totality of circumstances analysis.
¶11 Finally, Krahn compares his detention to that in Florida
v. Royer, 460 U.S. 491 (1983). While Royer involved a transport to a
“police interrogation room,” the court’s conclusion that “as a practical matter,
Royer was under arrest,” was based in part on the fact that Royer was “never
informed that he was free” to leave.
¶12 Here, it is undisputed that the weather and road conditions
were hazardous and necessitated a move to ensure a suitable location to conduct
the field sobriety tests, as well as for safety reasons, especially given the
early morning hour of the stop. The police
had reasonable grounds for the temporary detention and transportation to the
nearby police station where they could quickly confirm or dispel their
suspicions. The conditions of
transportation did not transform the temporary seizure into an arrest. Krahn does not dispute the officer’s testimony
that he expressly informed Krahn that he was being detained only temporarily,
that he was being transported to the police station for the purpose of
conducting field sobriety testing, that he was being handcuffed for safety and
security reasons, and that he would be free to go provided he performed
satisfactorily on the field sobriety testing. We are satisfied that, under the totality of
the circumstances, a reasonable person in Krahn’s position would not have
believed himself or herself to be under arrest.
See Quartana, 213
¶13 We conclude that the police officer’s transport of Krahn to the police station for field sobriety testing was within the scope of the temporary investigative detention under Terry. We further conclude that the conditions of transport and location of testing did not serve to transform the investigative detention into an arrest. We therefore uphold the trial court’s denial of Krahn’s motion to suppress and affirm the judgment of conviction.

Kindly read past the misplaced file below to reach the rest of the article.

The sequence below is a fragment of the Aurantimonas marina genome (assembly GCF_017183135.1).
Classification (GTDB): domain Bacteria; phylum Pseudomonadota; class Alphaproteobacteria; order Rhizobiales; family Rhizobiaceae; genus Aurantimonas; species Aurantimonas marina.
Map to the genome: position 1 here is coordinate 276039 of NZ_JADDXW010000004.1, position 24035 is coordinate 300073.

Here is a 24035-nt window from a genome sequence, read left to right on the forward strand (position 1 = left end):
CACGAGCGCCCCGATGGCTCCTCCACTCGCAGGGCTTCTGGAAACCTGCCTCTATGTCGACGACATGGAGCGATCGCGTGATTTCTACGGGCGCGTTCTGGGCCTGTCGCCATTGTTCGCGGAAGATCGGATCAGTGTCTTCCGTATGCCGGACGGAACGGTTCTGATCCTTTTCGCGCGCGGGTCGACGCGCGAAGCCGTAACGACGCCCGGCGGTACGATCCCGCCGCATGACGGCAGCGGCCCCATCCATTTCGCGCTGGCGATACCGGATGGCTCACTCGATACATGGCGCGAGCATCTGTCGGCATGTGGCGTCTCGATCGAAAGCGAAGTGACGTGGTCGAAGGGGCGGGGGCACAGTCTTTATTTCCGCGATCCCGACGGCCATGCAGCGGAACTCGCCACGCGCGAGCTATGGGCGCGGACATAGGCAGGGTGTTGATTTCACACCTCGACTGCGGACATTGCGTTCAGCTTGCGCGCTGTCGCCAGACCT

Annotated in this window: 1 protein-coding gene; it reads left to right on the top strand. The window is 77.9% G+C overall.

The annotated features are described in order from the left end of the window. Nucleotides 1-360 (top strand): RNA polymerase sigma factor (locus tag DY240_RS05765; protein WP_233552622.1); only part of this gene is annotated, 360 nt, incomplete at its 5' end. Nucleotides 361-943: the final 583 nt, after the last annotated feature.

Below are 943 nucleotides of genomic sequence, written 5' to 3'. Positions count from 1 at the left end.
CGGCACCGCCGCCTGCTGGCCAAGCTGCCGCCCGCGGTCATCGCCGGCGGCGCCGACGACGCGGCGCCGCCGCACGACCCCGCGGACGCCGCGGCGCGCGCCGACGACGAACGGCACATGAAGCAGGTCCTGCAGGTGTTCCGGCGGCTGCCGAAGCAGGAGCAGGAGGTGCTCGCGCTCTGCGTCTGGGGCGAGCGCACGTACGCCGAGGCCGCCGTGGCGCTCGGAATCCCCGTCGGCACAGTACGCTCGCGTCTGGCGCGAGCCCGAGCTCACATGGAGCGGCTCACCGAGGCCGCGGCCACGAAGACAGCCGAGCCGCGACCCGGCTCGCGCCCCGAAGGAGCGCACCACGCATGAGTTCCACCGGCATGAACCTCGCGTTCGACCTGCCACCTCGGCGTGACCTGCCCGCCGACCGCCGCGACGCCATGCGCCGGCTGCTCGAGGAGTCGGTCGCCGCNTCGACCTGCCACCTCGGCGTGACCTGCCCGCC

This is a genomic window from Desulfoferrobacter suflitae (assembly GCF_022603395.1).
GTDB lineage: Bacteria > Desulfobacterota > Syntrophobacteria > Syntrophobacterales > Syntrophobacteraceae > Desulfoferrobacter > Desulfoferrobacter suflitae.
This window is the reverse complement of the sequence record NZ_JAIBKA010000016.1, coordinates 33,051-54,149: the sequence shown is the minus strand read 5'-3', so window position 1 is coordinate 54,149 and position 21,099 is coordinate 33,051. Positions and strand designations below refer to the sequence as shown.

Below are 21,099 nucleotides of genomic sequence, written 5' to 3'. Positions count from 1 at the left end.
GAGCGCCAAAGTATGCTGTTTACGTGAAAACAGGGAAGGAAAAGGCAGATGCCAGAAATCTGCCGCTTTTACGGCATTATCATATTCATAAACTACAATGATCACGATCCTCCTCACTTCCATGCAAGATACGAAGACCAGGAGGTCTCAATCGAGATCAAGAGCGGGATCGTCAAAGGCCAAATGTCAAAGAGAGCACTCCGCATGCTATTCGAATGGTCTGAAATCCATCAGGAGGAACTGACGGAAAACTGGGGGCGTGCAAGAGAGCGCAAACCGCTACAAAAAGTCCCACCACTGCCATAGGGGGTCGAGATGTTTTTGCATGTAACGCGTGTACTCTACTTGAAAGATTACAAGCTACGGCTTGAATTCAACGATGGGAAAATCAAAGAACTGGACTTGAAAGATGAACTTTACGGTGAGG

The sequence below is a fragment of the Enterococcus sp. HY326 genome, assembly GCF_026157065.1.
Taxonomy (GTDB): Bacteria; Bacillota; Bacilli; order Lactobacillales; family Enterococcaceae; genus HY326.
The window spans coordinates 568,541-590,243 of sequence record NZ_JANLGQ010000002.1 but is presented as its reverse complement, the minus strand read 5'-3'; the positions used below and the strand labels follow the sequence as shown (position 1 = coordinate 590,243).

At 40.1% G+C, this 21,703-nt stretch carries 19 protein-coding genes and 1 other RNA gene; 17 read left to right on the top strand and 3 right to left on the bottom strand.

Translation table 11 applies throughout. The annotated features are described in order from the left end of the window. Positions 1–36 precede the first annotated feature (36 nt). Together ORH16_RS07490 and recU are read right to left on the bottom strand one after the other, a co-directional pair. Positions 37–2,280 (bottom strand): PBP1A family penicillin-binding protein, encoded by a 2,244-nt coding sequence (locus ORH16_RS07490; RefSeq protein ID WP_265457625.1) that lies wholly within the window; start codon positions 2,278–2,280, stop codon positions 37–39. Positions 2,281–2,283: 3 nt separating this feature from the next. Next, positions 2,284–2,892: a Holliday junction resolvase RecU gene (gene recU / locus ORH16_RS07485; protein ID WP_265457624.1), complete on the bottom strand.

By the Court.—Judgment affirmed.
This opinion will not be published. See Wis. Stat. Rule 809.23(1)(b)4.
 This appeal is decided by one judge pursuant to Wis. Stat. § 752.31(2)(c) (2007-08). All references to the Wisconsin Statutes are to the 2007-08 version unless otherwise noted.
note that Krahn was transported approximately one mile or less from the scene
of the traffic stop to the police department.
This is the same distance the defendant in State v. Quartana, 213
 Common sense dictates that safety concerns for both the officer and the public would justify the use of handcuffs when a single officer is operating a vehicle and is therefore not able to maintain surveillance over a passenger.
also reject Krahn’s contention that Daniels’ retention of Krahn’s driver’s
license during the transport weighs in favor of a determination that he was
illegally seized once he was transported from the scene of the initial traffic
stop. While Krahn relies on State
v. Luebeck, 2006 WI App 87, 292
additionally cites to Hayes v. Florida, 470